The following post was submitted by Hank Mills
Cold Fusion devices have long been known to be temperamental. If one variable is out of place, no excess heat may be produced. The unforgiving nature of LENR seemed to extend to the E-Cat, and recently replicators around the world have been trying – for the most part – building reactors according to fairly strict parameters based on the Lugano Report.
Now, however, Chinese test data from Songsheng Jiang seems to throw to the wind many preconceived notions of what is required to replicate the “Rossi Effect.”
Songsheng Jiang, a member of the Ni-H Research Group at the China Institute of Atomic Energy in Beijing, recently published a presentation entitled, “New result of anomalous heat production in hydrogen-loaded metals at high temperature.” In the report, he describes a test setup, reactor body, and fuel composition that strays considerably from what is considered to be optimum for the production of excess heat.
During the test that spanned several days, enormous bursts of excess heat were produced. Importantly, these bursts of heat were located specifically in the fueled innermost core of the reactor – away from the resistor. During other periods of the test, a constant temperature differential was produced in which the core maintained a much higher temperature than the area near the resistor. All evidence points to the excess heat being nuclear in origin.
The enormous amounts excess heat was produced in a system far different than many others that have been utilized by replicators. Here is a partial list of the differences.
Fuel – Instead of using carbonyl nickel (which Andrea Rossi seems to use according to Scanning Electron Microscope images provided in the Lugano Report) a non-carbonyl nickel powder was utilized. The exact type of nickel powder has not been disclosed. Additionally, the LiAlH4 (Lithium Aluminum Hydride) powder along with the nickel was not ball milled, ground with a mortar and pestle, or processed in anyway.
Supplemental Hydrogen – Throughout the test at different points, hydrogen gas was added via a tank. This increased the pressure inside the reactor. However, the excess heat continued to be produced both at positive and negative pressure.
Input – Instead of using AC current (dirty chopped up alternating current with high frequency harmonics are said to be potentially optimal) DC current was used.
Reactor Structure – Instead of using an alumina reactor tube, he designed a setup which was a little more like a Russian nesting doll. The inner most reactor was composed of a rectangular nickel box that contained the fuel. This box was inserted into a cylindrical reactor casing composed of stainless steel. Around the stainless steel, there was a ceramic tube. This is very different to the Lugano Report or Parkhomov’s replications.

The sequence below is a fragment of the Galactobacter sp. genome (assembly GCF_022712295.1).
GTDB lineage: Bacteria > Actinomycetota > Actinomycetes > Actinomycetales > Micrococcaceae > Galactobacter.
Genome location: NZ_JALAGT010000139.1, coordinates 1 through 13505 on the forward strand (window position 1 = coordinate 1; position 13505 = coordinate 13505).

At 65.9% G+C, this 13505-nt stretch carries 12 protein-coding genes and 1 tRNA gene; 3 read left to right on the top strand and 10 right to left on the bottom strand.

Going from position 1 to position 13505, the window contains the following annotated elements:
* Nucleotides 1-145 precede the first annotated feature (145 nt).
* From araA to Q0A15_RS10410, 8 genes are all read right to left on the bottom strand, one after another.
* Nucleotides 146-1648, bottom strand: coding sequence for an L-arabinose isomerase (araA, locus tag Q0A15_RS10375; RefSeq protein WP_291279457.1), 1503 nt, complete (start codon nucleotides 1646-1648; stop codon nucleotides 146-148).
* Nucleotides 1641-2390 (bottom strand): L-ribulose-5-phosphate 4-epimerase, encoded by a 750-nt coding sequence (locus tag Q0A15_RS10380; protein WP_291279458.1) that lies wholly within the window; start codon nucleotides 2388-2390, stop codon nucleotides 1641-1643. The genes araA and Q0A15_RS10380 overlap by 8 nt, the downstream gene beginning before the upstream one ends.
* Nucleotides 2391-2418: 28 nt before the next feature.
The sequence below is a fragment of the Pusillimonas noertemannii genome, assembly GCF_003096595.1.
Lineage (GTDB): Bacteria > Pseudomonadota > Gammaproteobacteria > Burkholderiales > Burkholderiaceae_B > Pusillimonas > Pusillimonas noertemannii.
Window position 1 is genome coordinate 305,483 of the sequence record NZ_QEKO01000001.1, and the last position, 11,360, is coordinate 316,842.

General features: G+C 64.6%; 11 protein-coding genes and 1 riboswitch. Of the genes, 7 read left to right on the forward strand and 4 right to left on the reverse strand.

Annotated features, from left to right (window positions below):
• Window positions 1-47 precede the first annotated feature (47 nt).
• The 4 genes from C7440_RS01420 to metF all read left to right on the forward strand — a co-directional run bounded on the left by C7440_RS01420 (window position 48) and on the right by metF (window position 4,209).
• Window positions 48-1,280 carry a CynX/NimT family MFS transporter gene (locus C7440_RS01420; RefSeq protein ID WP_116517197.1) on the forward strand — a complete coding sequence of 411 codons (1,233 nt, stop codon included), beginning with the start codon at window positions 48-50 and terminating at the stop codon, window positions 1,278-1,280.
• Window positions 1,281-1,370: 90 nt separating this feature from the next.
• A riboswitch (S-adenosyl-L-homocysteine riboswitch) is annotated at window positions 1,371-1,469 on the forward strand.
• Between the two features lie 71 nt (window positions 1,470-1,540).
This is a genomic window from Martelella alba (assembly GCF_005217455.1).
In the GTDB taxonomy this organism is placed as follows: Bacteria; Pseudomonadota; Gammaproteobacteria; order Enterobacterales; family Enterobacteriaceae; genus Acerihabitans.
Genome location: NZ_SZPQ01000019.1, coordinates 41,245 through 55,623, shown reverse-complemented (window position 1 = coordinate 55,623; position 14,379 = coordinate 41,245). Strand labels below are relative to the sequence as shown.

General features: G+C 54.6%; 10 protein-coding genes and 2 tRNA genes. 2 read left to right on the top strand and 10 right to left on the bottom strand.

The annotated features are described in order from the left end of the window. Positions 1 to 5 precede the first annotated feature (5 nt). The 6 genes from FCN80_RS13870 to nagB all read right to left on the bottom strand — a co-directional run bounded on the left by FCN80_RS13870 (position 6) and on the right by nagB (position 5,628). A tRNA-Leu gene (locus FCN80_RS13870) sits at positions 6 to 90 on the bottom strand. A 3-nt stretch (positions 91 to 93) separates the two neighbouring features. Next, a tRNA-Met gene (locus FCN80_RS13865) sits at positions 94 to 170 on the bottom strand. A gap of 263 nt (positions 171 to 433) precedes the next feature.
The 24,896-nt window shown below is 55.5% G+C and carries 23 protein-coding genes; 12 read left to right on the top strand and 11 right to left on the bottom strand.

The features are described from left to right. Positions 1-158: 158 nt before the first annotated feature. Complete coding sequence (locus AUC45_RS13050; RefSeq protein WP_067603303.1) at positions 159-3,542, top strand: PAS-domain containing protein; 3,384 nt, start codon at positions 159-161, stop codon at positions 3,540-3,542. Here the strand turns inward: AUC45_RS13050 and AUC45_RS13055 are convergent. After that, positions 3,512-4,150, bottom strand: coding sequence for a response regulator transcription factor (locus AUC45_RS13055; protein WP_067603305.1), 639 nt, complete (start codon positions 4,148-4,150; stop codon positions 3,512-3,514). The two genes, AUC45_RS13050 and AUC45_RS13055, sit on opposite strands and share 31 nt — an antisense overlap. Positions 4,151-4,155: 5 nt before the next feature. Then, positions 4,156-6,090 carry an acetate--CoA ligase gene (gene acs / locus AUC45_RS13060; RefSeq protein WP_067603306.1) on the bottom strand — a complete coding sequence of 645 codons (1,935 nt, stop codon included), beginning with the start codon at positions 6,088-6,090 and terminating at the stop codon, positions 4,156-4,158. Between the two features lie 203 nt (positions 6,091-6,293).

These differences are very significant, and the fact that the setup produced obvious excess heat, despite all of these changes is astounding. One of the only parameters that stayed the same was the fact nickel powder and LiAlH4 were used. This makes me think that the Ni-LiAlH4 “Hot Cat” may be a much more forgiving and merciful technology than we previously imagined.
If successful replications can be made using a wider variety of materials, types of nickel powder, and power input, then we may see a diversity of replications coming in the future. Researchers will be able to use more of what they have on hand rather than having to order specialized parts. Alumina tubes, for an example, are not a requirement. A simple length of stainless steel pipe may work. Or, if a replicator doesn’t have carbonyl nickel, any type of nickel with a small particle size may work.
Another issue of flexibility when it comes to the E-Cat is how a reactor can be turned on and off – allowed to cool all the way down to room temperature and be restarted. So far, only Andrea Rossi has been capable of doing this and producing the same level of excess heat.
One possible reason for this is that the re-crystallization and solidification of the melted or gaseous fuel could somehow harm the ability of the reactor to produce excess heat when turned back on. Andrea Rossi seems to have found a way to do this without any degradation of the fuel or a reduction in excess heat. Maybe there is some small amount of additive he is using or processing method that allows the reactor to be restarted. We really do not know the answer, but we may find it with additional testing.
Could there be something truly special and almost miraculous about the combination of nickel and lithium aluminum hydride? If extremely high levels of excess heat can be obtained in systems that are totally unoptimized, I can only begin to image what Andrea Rossi may be capable of. He has had years to perfect this recipe – figuring out what factors enhance the effect and which ones do not – and his results could very well be mind boggling. If nothing else, this tells me that the Ni-LiAlH4 replication arena is wide open. Hopefully, more and more tests will take place in the days, weeks, and months to come.